biz ladiesLife & Business

Biz Ladies: Discover How You Work Best

by Stephanie


Are you a morning person, or a night owl? Are you most creative when you’re alone, or do you come up with your best ideas when you’re in the middle of a team brainstorming session? We’re all wired differently, and the benefit of being a biz lady is that you have the option of structuring your work day to fit around what needs to get done (and when). This is particularly great for introverts (see more from their Biz Ladies post on building your business as an introvert), who know that being around people can often leave them depleted – not ideal if you’ve got to be “on” after a two-hour client meeting!

Claire and Allie from Charge Up, a guide to building a business and managing your energy with your introversion superpowers, are both entrepreneurs and they’re sharing a three-step process for identifying how you work best, and then working that way! – Stephanie

Read more after the jump…

Step 1:

Start off by thinking about what gives you energy, and what leaves you flat. Noting what exhausts you and celebrating high energy levels can help identify key trigger points in your daily life. Journaling is great for this, but try to put your thoughts on paper at the end of your work day, not just before you go to sleep, which might leave you buzzing!

If you’re not too sure where to start, here are a couple of questions to think about:

  • Describe 3 activities you undertook today that left you feeling recharged and energized.
  • Describe 3 activities you undertook today that left you feeling depleted, flat and like you need to retreat.
  • List 3 things you can do tomorrow to bring more of the list that fills you up into your day.
  • List 3 things you can do tomorrow to bring less of the list that depletes you into your day.

Prioritize the list above – what’s the number 1 thing you can do tomorrow to feel more energized?

Step 2:

Once you’ve answered the questions above, you’ll start to see some pretty clear patterns emerge. Try to look for:

  • What times of day do you do your most creative or brain-taxing work?
  • When do you feel like your energy is waning?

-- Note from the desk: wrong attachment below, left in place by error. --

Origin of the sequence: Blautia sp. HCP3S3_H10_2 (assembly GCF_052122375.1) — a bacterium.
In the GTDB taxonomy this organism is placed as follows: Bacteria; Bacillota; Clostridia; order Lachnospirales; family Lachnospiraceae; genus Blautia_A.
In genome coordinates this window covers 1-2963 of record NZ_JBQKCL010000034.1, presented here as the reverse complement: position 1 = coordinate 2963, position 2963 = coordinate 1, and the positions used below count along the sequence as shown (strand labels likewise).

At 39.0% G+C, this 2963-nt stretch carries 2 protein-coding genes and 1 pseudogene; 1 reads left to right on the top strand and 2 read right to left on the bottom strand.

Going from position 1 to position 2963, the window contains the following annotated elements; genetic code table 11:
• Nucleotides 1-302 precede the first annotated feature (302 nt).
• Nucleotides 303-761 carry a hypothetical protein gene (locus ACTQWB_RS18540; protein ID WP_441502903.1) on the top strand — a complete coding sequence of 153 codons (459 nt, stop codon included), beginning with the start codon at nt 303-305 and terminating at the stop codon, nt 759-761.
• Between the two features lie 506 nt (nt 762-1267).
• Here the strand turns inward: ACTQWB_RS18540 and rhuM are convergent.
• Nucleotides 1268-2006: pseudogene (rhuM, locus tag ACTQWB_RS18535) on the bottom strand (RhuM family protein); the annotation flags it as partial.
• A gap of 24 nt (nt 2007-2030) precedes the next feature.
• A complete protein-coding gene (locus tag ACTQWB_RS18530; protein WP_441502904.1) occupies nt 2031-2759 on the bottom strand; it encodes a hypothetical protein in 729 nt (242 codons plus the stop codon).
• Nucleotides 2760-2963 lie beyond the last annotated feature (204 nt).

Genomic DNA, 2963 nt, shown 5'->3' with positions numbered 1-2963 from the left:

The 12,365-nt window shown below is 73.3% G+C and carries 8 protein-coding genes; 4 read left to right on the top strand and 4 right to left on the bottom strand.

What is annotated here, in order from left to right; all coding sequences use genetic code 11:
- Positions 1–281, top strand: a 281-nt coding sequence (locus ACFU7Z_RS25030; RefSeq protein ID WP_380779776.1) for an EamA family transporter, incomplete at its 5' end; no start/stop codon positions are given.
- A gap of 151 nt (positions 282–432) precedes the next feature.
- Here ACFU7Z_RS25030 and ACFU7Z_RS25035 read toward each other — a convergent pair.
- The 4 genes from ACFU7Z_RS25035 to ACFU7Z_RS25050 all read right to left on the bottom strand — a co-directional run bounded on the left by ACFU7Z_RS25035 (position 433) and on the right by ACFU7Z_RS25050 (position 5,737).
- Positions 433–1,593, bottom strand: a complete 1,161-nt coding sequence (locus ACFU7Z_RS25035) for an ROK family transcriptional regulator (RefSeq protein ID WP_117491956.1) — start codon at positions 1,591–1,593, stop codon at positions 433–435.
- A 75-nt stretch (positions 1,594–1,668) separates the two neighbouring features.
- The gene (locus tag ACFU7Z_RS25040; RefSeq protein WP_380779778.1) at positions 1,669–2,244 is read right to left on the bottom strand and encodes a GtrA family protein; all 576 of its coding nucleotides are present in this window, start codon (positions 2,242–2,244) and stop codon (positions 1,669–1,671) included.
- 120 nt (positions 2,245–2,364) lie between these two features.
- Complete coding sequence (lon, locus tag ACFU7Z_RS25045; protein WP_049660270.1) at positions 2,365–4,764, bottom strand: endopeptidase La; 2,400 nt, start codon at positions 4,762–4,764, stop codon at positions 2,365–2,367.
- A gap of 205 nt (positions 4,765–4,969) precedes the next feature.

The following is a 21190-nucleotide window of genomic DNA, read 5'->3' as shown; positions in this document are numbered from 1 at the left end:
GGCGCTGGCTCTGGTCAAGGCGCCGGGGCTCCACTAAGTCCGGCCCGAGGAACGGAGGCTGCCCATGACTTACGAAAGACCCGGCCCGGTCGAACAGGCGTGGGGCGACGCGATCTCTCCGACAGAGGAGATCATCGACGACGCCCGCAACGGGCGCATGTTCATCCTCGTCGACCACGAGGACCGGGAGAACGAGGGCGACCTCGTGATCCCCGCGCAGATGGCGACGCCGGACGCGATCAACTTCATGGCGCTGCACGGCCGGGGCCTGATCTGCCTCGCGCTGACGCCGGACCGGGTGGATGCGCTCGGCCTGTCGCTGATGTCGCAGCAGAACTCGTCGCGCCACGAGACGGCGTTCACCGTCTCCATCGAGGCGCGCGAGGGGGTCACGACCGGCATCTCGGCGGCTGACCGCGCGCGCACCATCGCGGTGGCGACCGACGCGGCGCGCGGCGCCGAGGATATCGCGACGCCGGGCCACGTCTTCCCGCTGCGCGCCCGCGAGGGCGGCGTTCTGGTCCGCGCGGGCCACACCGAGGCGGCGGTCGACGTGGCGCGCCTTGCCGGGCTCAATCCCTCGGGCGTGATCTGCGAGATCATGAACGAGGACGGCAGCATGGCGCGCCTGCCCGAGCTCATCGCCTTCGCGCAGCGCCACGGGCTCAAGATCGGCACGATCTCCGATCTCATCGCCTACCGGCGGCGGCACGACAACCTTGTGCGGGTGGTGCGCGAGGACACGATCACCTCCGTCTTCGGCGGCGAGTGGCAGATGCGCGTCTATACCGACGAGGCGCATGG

• What sorts of activities fill you with lots of energy and which ones leave you feeling flat?
  • Who fills you with lots of energy, and who leaves you dry? This could just be clients, or it could be other relationships. What’s common about the people who fill you up?

Step 3:

By now, you should have a pretty clear idea of what fills you up and what sucks your energy. It’s time to turn this information into a plan!

Get out your calendar and block out your most productive or creative times. Don’t book any meetings during these times, or let yourself be sidetracked with admin work. Make that chunk of time reoccurring.

Use a weekly planner (or download one from Charge Up here!) to plot out your priorities. Make sure you include anything from a self-care perspective that will help you maintain your energy – pull from the journal exercise you completed above.

Don’t allow meetings to be booked all day, every day. Allie tries to avoid deadlines that hit on a Monday and, instead, meets with clients and potential clients so they feel taken care of before the week is suddenly over.

Don’t be tied to others’ expectations of how you “should” work. If you work well late at night, because that’s when the phones and emails are quiet, then you should totally work that way!

Sometimes, you just have to do things that tend to suck your energy, so make sure you schedule positive activities on either side. If you’re an introvert, and you have to go into a big brainstorming session with a bunch of colleagues, schedule time afterwards for tasks that will let you regroup. Even just scheduling some time to digest after the brainstorming session, and formulate your responses, could be enough, or you could skip out early for a yoga class.

Block out some time at the end of the day to plan the following day, to make sure you’re balancing your energy.

How do you manage your energy to get the most out of your work day? Share your thoughts in the comments below!

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  • Having a plan (I use my trusty daily planner for that), fueling my body (a well balanced meal, snacks in between and refilling up my BKR bottle constantly) and music (I listen to a variety of music; jazz, soul and hip hop being my favorites) playing in the background really helps me get my day/time maximized. Also, it’s very important to remember to take breaks! If you’re constantly working your brain out, you might leave it fried and exhausted of energy/inspiration!

  • This post is really helpful. Thank you for breaking down some steps in maximizing efficiency and being able to retain creativity and time for oneself. Taking some time out of my day to be alone always helps me to gather my thoughts.

  • This is a great post! I love planning out my day ahead of time with specific objectives. I’m so much more productive when I approach the day with a goal-oriented list. Thanks Biz Ladies!

  • Great advice! I just discovered Grid Diary – an app where you can add questions to evaluate your day. I just added the questions above and I’m interested to discover the results. Thank you!!!

  • These are awesome tips for a more structured approach to my day! I found that it makes more sense for me to work early in the morning as I’m usually a zombie late at night. However, when working on project teams I find that some of my colleagues work around the clock or sometimes in the middle of the night. I like to set expectations prior to the start of a project or team meeting in order to mitigate the risk of communication challenges and the perception that I’m not being a team player. Also, setting time limits of meetings and brainstorming sessions is also a plus as it sets parameters for the team as a whole.